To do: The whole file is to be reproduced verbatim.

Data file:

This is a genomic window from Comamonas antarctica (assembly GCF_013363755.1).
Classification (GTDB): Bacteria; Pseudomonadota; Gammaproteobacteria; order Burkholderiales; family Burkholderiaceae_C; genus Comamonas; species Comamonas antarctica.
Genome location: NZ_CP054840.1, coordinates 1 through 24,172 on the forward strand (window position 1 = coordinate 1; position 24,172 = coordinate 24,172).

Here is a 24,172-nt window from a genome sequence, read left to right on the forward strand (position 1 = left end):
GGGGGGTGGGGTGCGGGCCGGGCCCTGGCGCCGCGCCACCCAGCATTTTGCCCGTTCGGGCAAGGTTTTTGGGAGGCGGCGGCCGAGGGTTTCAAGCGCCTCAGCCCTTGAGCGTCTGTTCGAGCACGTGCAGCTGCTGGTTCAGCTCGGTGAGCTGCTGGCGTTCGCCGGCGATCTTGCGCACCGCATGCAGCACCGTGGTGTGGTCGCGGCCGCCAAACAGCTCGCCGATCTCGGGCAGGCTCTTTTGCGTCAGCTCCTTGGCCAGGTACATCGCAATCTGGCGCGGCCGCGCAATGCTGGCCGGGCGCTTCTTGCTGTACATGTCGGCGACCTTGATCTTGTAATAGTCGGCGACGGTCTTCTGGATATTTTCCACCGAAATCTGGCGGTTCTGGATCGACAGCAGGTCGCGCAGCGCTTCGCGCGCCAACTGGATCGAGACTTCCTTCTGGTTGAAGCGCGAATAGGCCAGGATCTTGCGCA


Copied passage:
This is a genomic window from Comamonas antarctica (assembly GCF_013363755.1).
Classification (GTDB): Bacteria; Pseudomonadota; Gammaproteobacteria; order Burkholderiales; family Burkholderiaceae_C; genus Comamonas; species Comamonas antarctica.
Genome location: NZ_CP054840.1, coordinates 1 through 24,172 on the forward strand (window position 1 = coordinate 1; position 24,172 = coordinate 24,172).

Here is a 24,172-nt window from a genome sequence, read left to right on the forward strand (position 1 = left end):
GGGGGGTGGGGTGCGGGCCGGGCCCTGGCGCCGCGCCACCCAGCATTTTGCCCGTTCGGGCAAGGTTTTTGGGAGGCGGCGGCCGAGGGTTTCAAGCGCCTCAGCCCTTGAGCGTCTGTTCGAGCACGTGCAGCTGCTGGTTCAGCTCGGTGAGCTGCTGGCGTTCGCCGGCGATCTTGCGCACCGCATGCAGCACCGTGGTGTGGTCGCGGCCGCCAAACAGCTCGCCGATCTCGGGCAGGCTCTTTTGCGTCAGCTCCTTGGCCAGGTACATCGCAATCTGGCGCGGCCGCGCAATGCTGGCCGGGCGCTTCTTGCTGTACATGTCGGCGACCTTGATCTTGTAATAGTCGGCGACGGTCTTCTGGATATTTTCCACCGAAATCTGGCGGTTCTGGATCGACAGCAGGTCGCGCAGCGCTTCGCGCGCCAACTGGATCGAGACTTCCTTCTGGTTGAAGCGCGAATAGGCCAGGATCTTGCGCA